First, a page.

From Diana J. Choyce
May 22 - 28, 2000
It's no secret that man must find alternatives to natural resource
power, and very soon before we delete supplies beyond recovery. But as usual man has put
his incredible imagination to work to solve this problem. This week we're going to talk
about some of these new ideas.
The most unusual idea comes to us from the country of Spain. Spanish
farmers have developed an ingenious method of using genetically modified artichokes to
produce electricity. Using a newnewable crop source is an ideal solution. The artichokes
have roots of more than 7 meters (yards) long, and are expected to generate power for more
than 60,00 people in the towns of Villabilla de Burgos and Alcala de Gurrea.Operations are
planned to begin in two years. European Union subsidies and price guarantees motivated the
farmers to try this new scheme. Burning vegetables for power is not a new idea but has
seen a resurgence in the past few years as man struggles for alternative power sources.
There are a number of these "biomass" power schemes in Europe but it is a very
competitive business. The company that comes up on top of the competition will likely
garner great profit, but should also be content in knowing that their products and ideas
could save mankind from a growing dilemma.
Another idea that comes to us from Hawaii, uses sea water to irrigate
crops. Cold salt water from the depths of the Pacific Ocean is being pumped into a field
at the Natural Energy Laboratory of Hawaii on the Big Island to provide the plants with
water. The water never touches the soil or the plants directly, but the cold pipes create
condensation that waters the garden and eliminates the need for conventional irrigation.
The roots of the plants are chilled and tricked into thinking they are in perpetual spring
mode. Crops such as artichokes, brussel sprouts, roses and other non-tropical varieties
are being used. The method is "a breakthrough for world agriculture," says Dr.
John Craven, president of Common Heritage Corporation of Oahu which developed the
technique. "It allows us to convert the desert into a sustainable habitat," said
Dr. Craven, holder of a degree in ocean engineering. Dr, Craven established the Common
Heritage Corporation in 1990 to study and develop sustainable ocean resources. It is a for
profit firm whose goal is to establish self-sufficient environmentally, economically and
culturally sustainable communities in coastal zones and islands that have access to deep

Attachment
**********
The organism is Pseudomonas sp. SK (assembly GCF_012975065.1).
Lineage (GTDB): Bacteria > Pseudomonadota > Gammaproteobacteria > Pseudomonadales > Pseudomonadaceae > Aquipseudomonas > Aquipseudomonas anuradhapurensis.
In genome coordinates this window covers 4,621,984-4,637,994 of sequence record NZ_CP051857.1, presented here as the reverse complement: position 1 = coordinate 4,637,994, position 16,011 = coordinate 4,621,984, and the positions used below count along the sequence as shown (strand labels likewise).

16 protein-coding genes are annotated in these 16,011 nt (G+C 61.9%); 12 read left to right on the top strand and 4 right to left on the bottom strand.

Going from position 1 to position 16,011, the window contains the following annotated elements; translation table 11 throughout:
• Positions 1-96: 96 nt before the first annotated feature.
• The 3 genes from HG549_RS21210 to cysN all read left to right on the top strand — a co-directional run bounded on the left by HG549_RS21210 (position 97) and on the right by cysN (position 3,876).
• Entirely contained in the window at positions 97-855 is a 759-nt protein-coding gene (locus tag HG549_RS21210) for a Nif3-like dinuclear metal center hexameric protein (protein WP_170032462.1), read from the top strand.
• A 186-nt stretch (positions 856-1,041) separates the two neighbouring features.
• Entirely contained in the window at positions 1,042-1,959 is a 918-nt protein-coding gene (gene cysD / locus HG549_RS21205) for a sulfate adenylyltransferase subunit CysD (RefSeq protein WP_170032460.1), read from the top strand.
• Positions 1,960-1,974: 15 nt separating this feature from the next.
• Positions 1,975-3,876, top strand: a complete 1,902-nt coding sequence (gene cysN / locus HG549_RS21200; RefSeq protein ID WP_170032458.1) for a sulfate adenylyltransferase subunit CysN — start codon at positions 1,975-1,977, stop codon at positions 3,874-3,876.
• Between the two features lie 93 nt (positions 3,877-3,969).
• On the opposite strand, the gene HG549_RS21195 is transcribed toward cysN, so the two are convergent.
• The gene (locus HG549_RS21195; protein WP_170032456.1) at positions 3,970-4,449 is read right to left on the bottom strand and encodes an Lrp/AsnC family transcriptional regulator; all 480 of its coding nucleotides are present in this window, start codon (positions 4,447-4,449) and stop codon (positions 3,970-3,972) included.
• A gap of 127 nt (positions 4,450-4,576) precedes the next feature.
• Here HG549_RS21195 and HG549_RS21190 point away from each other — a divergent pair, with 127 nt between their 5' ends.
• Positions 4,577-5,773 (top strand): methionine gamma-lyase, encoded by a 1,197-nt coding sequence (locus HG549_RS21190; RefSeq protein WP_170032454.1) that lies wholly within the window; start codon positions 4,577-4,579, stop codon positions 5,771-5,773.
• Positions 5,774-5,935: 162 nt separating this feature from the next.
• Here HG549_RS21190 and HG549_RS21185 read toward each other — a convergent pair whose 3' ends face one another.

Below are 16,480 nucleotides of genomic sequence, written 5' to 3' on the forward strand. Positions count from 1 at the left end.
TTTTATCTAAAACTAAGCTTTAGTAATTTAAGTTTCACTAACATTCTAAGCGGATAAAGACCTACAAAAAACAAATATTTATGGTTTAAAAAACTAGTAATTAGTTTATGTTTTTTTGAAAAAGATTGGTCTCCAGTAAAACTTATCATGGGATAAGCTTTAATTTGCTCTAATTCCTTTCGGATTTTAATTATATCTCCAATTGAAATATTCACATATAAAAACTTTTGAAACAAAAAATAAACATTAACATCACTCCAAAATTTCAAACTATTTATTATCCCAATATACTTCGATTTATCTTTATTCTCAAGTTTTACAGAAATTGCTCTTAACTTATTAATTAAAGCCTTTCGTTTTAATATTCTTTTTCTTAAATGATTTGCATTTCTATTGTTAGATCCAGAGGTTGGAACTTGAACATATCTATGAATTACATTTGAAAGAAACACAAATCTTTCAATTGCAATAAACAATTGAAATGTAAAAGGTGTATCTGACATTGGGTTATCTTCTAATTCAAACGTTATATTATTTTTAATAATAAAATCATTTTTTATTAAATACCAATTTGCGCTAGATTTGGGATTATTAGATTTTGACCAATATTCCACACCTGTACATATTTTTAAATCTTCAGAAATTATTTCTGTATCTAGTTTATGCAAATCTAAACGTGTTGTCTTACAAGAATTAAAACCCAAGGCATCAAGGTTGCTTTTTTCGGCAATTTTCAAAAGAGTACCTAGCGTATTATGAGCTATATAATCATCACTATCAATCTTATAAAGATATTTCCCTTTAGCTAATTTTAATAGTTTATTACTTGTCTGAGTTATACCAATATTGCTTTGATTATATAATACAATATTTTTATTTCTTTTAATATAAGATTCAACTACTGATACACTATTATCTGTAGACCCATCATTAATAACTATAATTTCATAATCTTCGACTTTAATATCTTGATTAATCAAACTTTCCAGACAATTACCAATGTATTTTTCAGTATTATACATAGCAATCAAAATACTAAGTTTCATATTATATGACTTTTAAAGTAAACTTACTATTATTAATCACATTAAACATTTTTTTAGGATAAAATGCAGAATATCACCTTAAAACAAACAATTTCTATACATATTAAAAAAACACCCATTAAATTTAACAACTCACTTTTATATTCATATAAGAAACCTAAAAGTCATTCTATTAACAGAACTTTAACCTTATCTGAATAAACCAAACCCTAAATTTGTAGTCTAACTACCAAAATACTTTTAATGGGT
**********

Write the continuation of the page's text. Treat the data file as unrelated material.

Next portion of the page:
ocean water. Dr. Sylvia Earle, an internationally famous oceanographer and explorer, is a
CHC board member. The Natural Energy Laboratory of Hawaii has a site on a lava desert near
Hawaii's Kona International Airport, which pumps water from 2,000 feet deep to improve the
growth of plants and shellfish. The experimental cold ocean water garden is one of two
dozen enterprises at the state research agency. It was founded in 1974 by then Hawaii
Governor John Burns and Dr. Craven in his capacity as Marine Affairs Coordinator of the
State. Dr. Craven continued as sponsor and chairman of the Board until 1990, when the NELH
as an independent State Corporation was converted into an Authority under the Department
of Business and Economic Development. Japan is also preparing to launch a commercial
spinach-growing operation on Okinawa's Kume Island, providing a large-scale test of the
process. That project is expected to pay for itself.
The cold sea water condensation process pumps nutrients up to the
plants at a very fast rate. "The colder the root, the tastier the vegetables,"
says Dr. Craven. "When you harvest, the plant doesn't die; it just keeps
growing." The Natural Energy Laboratory of Hawaii was founded to generate electricity
from the temperature differential between deep ocean water and the surface. This process
proved too costly to use until technology catches up to the idea. So these pipes are now
used for the water irrigation process. They currently pump 16,000 gallons of water each
minute, at 42 degrees F. The Hawaii Legislature has allocated $15 million to install a
55-inch pipeline that will pump from 3,000 feet down in the ocean. It will triple the
volume of water for research.
Other uses for the cold ocean water are being developed. Two of the
biggest clam and oyster producers in the U.S. use the NELH site to cultivate more than 330
million shellfish larvae a year. Air conditioning of buildings with cold seawater is also
being demonstrated at the Natural Energy Laboratory of Hawaii. The Lab saves more than
$4,000 a month over previous costs in the cooling of its office and laboratory building.
Analyses by Makai Ocean Engineering have indicated that for Guam, 10,000 hotel rooms could
be air conditioned with cold seawater and that the capital payback period for installing
such a system would be approximately five to six years. Deep lake water, too, can be used
to cool buildings. Cornell
University in New York is using a similar concept to provide air
conditioning for its campus. The water is drawn from 270 feet beneath Cayuga Lake in a
system also designed by Makai Ocean Engineering.